Siggi Sekira, The Howl, 2018, unglazed ceramics and thistle. Courtesy the artist
Kvartirnik, from the Russian kvartira
(a flat), is an acoustic concert performed in a domestic setting: an ordinary apartment. Kvartirnik can also, however, be a poetry evening or other forms of creative and intellectual exchange. Under the Soviet Union, such gatherings were important expressions of the local avant-garde scene or a way to safely pass time in an intimately confined environment. The tradition lives on.
‘Kvartirnik’ presents five artistic positions in four different locations, reconstructing one united Viennese flat. We enter the bright living room with Daniela Grabosch, where a single textile piece hangs on the door like a giant rose petal and a video quietly plays on her phone with its cold, cautious voice. We later step into the bedroom with delicate sculptures by Anna Bochkova, haphazardly occupying the small space. Then we peak in the bathroom with Natalia Gurova and go down the staircase, flying over her bright silicone sculptures. Finally, there is a backyard with works by Danielle Pamp and Siggi Sekira — to gulp a breath of fresh air like a miniature ceramic sculpture overgrown by thistles, or to imagine a familial hug.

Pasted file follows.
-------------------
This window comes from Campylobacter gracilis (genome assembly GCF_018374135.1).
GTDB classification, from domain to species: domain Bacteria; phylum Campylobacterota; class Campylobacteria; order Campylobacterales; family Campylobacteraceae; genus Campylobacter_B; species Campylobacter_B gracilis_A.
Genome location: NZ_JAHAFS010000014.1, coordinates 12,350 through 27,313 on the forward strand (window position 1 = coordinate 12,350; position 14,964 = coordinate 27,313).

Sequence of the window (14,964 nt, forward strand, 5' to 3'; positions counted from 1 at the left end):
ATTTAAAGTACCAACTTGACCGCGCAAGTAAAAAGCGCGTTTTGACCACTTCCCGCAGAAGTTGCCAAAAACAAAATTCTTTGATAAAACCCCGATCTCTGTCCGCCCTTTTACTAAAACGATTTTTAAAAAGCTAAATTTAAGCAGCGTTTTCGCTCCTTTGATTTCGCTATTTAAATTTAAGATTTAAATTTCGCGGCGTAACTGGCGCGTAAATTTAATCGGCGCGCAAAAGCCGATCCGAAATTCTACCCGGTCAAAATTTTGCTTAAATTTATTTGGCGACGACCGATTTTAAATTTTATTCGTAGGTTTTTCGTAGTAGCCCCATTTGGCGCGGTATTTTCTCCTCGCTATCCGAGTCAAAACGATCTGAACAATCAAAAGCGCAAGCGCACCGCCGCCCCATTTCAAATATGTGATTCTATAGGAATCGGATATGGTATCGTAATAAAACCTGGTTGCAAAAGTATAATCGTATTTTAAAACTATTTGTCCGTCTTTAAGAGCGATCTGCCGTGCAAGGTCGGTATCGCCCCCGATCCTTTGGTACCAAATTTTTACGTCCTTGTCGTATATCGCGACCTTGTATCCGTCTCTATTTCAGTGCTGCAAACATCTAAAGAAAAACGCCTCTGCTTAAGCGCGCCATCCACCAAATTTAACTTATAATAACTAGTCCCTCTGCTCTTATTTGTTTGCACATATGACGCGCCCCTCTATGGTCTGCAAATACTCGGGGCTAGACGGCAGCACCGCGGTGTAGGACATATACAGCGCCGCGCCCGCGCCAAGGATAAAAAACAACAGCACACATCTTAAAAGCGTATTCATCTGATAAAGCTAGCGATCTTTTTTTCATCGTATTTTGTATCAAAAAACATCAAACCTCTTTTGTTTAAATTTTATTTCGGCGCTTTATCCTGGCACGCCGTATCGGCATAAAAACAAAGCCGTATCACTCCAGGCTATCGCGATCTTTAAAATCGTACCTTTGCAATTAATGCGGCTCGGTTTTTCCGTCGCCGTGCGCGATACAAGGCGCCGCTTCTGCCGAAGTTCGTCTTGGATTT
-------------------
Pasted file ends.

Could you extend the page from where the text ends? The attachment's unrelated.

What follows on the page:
, 10xx, Vienna
Anna Bochkova, Daniela Grabosch, Natalia Gurova, Danielle Pamp, Siggi Sekira
May 1 — June 6, 2020
Daniela Grabosch, [SCATTERED MEMORIES OF A MOMENTARY MOVEMENT 01] [4320C ROSE VIF], 2020, detail, cotton fabric, bronzed steel 3D Print, scent, boat rope and clothes hanger with clips. Courtesy the artist
Daniela Grabosch, [SCATTERED MEMORIES OF A MOMENTARY MOVEMENT 01] [4320C ROSE VIF], 2020, installation view, cotton fabric, bronzed steel 3D Print, scent, boat rope and clothes hanger with clips. Courtesy the artist
Natalya Gurova, Sisyphus I, 2020, mixed media. Courtesy the artist
Natalya Gurova, Keeping in touch_2, 2020, mixed media. Courtesy the artist
Danielle Pamp, Sister's Embrace, 2020, oil on canvas. Courtesy the artist
Anna Bochkova, The God Knows When To Smile, 2020, wire, paper and plaster. Courtesy the artist
KVARTIRNIK exists on its own, with objects taking the central part, longing for the communion and normal life. The last thing you see is the shabby door and the choice to leave the silent gig or go upstairs. As Joseph Brodsky wrote, ‘Don’t leave your room, just say you have the influenza/A wall and table are the most fascinating agenda.’
© 2020, GUEST ROOMS